Funny thing was, most of us had not even thought much about the playground in many years, until the Prospect Park Kids site was created on Facebook. Then, only months later, this arson happened and a “rally cry” was heard in Emporium and around the United States from people who love this hometown.
HMI’s mission, no matter the number of people living there, is to bring back hope to hometowns, and this arson event, paved the way for Emporium to be the first hometown (pilot hometown, if you will) for Hometown Mentors. Hometown15834 is now established.
Having received major gifts of $2,500 from May Hollow Sportsmen’s Club, and $1,400 from Laurie Keenan in memory of her father, Kurt Keenan (longtime residents of Prospect Park), along with many contributions from friends and companies, rebuilding began at the playground.
A new roof was installed on the community building with all volunteer labor and all the shingles were donated by L&M Lumber, whose business operates within the association limits.
A playground supervisor was hired on June 10th. Alyssa Hunter is a recent graduate of PSU with a major in Kinesiology, Health and Physical Education. Working for minimum wage, and waiting for a full time phys ed teaching job, Lyssa has been a great addition. She makes and plans the daily activities to include organized sports like tennisball (which is baseball played with a tennisball) Kan Jam (don’t ask me what that is) kickball and many other fun team sports along with regular play.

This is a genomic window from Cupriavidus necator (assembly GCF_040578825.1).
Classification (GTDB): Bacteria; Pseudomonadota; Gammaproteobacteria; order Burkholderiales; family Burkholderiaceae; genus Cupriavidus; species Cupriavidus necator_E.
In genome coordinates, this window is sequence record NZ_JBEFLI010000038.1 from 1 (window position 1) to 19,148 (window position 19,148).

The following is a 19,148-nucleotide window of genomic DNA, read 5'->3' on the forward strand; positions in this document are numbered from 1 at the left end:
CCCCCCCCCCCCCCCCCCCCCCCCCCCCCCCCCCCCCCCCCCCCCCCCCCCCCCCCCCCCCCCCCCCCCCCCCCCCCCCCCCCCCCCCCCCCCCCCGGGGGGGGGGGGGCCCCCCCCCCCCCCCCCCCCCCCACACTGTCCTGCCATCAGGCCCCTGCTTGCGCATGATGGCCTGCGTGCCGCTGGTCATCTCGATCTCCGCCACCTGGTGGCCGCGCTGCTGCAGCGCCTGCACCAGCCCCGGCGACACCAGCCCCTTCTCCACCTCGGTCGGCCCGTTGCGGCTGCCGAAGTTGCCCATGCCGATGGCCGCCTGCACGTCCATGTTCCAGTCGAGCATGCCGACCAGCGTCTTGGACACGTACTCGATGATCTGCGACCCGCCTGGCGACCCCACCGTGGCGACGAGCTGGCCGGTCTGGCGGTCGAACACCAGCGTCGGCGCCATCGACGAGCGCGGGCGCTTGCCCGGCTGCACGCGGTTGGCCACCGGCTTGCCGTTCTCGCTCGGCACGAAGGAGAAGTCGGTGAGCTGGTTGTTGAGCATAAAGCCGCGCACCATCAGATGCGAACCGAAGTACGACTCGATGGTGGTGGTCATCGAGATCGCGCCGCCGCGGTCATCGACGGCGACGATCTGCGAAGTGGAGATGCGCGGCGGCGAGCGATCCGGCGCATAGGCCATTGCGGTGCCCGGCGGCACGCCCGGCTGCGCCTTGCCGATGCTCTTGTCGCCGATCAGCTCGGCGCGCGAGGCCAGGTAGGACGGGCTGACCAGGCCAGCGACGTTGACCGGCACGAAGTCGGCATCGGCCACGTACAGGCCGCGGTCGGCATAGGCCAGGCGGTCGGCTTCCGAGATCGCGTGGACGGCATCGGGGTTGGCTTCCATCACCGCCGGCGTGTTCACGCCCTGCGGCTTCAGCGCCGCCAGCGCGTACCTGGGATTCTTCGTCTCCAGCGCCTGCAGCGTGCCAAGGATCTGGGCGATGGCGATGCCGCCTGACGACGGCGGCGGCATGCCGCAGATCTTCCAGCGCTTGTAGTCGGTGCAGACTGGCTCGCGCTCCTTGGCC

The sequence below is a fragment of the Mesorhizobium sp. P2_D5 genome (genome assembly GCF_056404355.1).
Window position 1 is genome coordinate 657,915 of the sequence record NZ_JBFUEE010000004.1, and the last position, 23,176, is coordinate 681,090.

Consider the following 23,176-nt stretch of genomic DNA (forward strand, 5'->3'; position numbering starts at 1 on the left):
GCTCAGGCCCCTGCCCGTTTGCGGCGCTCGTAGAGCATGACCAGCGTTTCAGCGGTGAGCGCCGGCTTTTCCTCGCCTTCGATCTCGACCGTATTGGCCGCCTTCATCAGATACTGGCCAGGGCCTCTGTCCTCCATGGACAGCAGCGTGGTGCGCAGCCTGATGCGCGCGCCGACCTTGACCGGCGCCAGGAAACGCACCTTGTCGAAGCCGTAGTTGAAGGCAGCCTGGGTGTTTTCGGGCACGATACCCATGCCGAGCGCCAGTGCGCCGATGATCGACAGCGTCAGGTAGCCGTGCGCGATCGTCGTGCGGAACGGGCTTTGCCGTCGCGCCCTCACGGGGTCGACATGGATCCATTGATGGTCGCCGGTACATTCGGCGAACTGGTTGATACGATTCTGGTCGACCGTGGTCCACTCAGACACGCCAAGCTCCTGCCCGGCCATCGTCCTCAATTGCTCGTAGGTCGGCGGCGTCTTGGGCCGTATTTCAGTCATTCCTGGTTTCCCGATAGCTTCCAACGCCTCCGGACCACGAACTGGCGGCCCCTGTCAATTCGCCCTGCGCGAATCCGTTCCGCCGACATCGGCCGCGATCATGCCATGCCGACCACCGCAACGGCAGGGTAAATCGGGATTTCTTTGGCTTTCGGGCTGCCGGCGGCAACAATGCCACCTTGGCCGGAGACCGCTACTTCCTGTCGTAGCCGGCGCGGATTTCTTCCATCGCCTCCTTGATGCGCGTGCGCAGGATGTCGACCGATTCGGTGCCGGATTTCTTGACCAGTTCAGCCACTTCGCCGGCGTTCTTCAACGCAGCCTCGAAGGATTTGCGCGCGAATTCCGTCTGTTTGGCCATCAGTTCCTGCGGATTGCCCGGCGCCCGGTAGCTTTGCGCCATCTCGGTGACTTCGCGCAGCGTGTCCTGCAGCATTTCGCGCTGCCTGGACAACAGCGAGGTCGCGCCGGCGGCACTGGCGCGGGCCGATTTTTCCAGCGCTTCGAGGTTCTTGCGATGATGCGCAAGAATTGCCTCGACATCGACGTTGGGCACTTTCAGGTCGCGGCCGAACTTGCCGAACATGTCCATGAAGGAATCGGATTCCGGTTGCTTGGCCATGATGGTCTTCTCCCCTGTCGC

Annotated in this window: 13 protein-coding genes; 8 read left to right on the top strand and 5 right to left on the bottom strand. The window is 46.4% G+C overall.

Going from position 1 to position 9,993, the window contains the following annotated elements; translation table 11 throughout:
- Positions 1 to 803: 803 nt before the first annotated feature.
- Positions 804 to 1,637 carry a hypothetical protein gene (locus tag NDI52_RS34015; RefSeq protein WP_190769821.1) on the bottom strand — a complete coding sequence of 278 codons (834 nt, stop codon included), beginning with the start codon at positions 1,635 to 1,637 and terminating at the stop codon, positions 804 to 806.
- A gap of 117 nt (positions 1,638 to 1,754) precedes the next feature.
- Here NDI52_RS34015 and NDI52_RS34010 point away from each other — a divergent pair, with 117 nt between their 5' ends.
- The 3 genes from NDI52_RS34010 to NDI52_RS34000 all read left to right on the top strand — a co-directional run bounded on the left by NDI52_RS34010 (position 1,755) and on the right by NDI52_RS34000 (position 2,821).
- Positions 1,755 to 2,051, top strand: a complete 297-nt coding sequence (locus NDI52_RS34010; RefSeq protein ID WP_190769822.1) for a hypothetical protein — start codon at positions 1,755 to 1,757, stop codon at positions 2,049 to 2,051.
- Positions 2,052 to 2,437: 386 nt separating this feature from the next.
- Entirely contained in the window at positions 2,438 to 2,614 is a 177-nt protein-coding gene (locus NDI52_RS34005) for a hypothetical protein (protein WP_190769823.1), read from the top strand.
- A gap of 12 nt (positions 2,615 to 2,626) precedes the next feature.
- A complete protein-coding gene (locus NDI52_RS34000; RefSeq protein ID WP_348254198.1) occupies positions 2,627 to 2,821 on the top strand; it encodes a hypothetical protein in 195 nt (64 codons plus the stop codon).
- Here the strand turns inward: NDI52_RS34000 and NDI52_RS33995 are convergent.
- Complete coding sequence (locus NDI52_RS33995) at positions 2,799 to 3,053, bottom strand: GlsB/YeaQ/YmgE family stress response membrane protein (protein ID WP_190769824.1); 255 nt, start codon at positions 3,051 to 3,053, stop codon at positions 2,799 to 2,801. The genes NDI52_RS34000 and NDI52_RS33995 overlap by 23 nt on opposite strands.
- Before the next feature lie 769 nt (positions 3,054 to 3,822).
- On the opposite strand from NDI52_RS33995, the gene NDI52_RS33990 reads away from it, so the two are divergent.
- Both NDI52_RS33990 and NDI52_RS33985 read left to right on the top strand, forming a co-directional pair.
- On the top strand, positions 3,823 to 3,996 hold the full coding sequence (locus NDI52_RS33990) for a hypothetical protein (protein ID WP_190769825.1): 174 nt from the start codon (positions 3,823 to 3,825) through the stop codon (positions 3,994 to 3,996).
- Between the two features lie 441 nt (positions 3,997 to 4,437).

A playground design engineering firm has been contacted and designs received for consideration by the Prospect Park and Area Association. Completion of the entire playground equipment build is set for May 31, 2014. This will be a year long activity involving full community support and it will be volunteers, under the direction of the engineering company, who will install and build the playground.
Other additions such as a computer monitored security camera system, liability insurance and sports equipment were all purchased locally or with gifts from Wal-Mart, Inc.
Thank you to all the unnamed companies and people who have spurred on the energy and enthusiasm to date in getting this revitalization spark fanned and glowing.
My heart is bursting with love for Emporium, Cameron County and all the people who never give up on their dreams. People who continue to take one more step, even when hope is small. People who refuse to give up on each other and the good of people in general and family and friends in particular. Remember the song says, “It only takes a spark to get a fire going.” This time, it was a fire that sparked a whole town to come alive with hope and encouragement and fitness and a new zest for life and for our children’s play.
HMI would like to ask for your financial support so that this and other projects in our hometowns can be realized. You may volunteer your time for our FOG (Feet On the Ground) committees by sending an email to firstname.lastname@example.org or snail mail to: Hometown Mentors, Inc., PO Box 438, Emporium, PA 15834.
We also solicit your financial contributions for Hometown Mentors. We are a 501(c)3 nonprofit, public charity. You may mail any contributions to the mailing address above in Emporium. Or click on our Donate Now Button at the top of this page.
Hometown Mentors, Inc.: “Trusted friends giving back to our hometowns.” #givingbacktothefuture of our hometown.